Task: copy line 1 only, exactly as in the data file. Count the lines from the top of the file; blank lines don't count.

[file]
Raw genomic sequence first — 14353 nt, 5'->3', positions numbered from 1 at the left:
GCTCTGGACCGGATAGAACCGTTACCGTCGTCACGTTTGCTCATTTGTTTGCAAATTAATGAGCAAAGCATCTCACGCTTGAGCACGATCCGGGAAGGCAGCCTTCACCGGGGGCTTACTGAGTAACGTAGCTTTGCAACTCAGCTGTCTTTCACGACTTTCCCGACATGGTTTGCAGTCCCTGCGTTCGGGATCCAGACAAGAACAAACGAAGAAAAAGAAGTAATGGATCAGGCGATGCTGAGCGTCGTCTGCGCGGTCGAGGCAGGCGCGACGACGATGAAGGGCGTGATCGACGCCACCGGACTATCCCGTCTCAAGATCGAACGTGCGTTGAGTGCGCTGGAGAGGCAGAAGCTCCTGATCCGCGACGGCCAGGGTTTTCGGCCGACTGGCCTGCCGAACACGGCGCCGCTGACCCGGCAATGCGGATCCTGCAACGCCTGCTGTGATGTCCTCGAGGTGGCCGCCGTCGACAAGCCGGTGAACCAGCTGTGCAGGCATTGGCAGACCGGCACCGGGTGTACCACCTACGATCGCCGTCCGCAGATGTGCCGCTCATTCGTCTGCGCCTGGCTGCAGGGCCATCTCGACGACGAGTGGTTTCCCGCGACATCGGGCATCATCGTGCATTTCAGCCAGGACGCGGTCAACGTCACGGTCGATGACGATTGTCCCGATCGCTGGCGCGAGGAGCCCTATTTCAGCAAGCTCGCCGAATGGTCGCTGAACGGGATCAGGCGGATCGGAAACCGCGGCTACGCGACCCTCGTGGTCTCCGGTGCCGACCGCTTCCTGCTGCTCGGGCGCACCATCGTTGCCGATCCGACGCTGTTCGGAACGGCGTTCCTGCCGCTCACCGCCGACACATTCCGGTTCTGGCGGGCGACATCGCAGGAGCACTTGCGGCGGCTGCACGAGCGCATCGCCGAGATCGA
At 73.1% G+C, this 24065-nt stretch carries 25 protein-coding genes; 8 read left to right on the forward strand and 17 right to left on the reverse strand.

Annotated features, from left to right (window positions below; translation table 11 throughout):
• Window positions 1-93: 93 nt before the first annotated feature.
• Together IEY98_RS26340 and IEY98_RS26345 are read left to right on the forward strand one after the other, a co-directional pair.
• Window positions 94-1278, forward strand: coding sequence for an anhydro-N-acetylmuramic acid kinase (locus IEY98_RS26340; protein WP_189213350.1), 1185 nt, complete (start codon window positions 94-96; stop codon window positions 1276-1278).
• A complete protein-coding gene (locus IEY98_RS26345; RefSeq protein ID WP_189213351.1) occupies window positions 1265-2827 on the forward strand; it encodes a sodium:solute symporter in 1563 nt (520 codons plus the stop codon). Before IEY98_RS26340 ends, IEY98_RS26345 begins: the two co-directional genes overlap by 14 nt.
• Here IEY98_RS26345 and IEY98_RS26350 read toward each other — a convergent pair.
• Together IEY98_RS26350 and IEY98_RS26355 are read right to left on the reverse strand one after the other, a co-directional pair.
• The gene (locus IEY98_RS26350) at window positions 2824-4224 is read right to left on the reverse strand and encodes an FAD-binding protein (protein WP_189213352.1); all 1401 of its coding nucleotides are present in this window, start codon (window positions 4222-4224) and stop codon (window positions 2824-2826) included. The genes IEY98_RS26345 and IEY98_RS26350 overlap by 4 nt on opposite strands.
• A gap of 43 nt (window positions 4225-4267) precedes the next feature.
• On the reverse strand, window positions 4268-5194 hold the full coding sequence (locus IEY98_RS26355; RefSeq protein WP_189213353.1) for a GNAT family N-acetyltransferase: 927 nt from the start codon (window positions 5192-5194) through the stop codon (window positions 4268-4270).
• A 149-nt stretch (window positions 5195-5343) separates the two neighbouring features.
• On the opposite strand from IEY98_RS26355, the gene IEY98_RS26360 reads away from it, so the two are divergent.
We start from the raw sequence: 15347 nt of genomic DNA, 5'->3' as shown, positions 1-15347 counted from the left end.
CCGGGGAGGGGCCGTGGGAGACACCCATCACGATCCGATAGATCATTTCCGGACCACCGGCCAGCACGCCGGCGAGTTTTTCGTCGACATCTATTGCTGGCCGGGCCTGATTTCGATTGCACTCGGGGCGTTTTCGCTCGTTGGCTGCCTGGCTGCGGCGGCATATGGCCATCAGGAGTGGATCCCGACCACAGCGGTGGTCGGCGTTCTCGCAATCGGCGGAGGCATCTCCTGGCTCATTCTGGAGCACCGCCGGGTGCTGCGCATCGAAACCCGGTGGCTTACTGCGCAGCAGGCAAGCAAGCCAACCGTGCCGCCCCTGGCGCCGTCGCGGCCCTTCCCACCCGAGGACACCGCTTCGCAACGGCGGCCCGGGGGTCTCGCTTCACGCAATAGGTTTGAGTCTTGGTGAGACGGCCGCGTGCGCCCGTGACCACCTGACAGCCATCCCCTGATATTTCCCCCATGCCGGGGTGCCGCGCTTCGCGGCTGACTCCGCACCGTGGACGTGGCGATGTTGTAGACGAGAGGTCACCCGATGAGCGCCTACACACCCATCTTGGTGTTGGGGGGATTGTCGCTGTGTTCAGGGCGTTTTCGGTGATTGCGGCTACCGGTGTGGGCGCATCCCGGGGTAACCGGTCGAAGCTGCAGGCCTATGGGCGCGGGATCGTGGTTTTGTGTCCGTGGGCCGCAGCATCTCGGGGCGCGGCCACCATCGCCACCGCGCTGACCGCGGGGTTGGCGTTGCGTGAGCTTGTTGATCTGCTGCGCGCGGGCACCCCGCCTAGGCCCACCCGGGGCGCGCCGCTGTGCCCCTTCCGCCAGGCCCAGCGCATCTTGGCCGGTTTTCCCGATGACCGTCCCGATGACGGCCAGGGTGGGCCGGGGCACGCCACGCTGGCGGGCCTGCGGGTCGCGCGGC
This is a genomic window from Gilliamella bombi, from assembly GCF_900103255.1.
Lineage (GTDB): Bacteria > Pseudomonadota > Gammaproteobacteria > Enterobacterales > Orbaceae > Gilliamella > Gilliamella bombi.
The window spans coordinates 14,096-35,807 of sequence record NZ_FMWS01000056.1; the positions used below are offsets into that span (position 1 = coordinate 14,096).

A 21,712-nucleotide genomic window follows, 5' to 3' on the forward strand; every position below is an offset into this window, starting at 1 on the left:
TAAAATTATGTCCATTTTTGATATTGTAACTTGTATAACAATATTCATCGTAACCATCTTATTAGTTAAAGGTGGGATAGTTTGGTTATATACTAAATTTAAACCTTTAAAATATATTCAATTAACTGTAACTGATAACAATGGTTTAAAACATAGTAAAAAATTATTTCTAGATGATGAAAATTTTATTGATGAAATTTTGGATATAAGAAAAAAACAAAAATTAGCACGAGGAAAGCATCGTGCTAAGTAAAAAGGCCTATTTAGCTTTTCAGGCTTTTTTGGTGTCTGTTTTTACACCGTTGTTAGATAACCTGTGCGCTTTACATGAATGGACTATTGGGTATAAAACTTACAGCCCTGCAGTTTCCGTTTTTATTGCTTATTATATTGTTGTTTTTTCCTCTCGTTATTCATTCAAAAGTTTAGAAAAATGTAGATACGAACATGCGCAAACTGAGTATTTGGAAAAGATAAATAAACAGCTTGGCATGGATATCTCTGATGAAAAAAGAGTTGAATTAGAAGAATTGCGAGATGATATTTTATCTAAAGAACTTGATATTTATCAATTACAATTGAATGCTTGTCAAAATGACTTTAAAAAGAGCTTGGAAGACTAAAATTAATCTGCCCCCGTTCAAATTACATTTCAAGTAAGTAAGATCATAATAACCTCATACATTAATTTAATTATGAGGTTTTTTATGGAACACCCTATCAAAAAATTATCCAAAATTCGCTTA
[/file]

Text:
Raw genomic sequence first — 14353 nt, 5'->3', positions numbered from 1 at the left: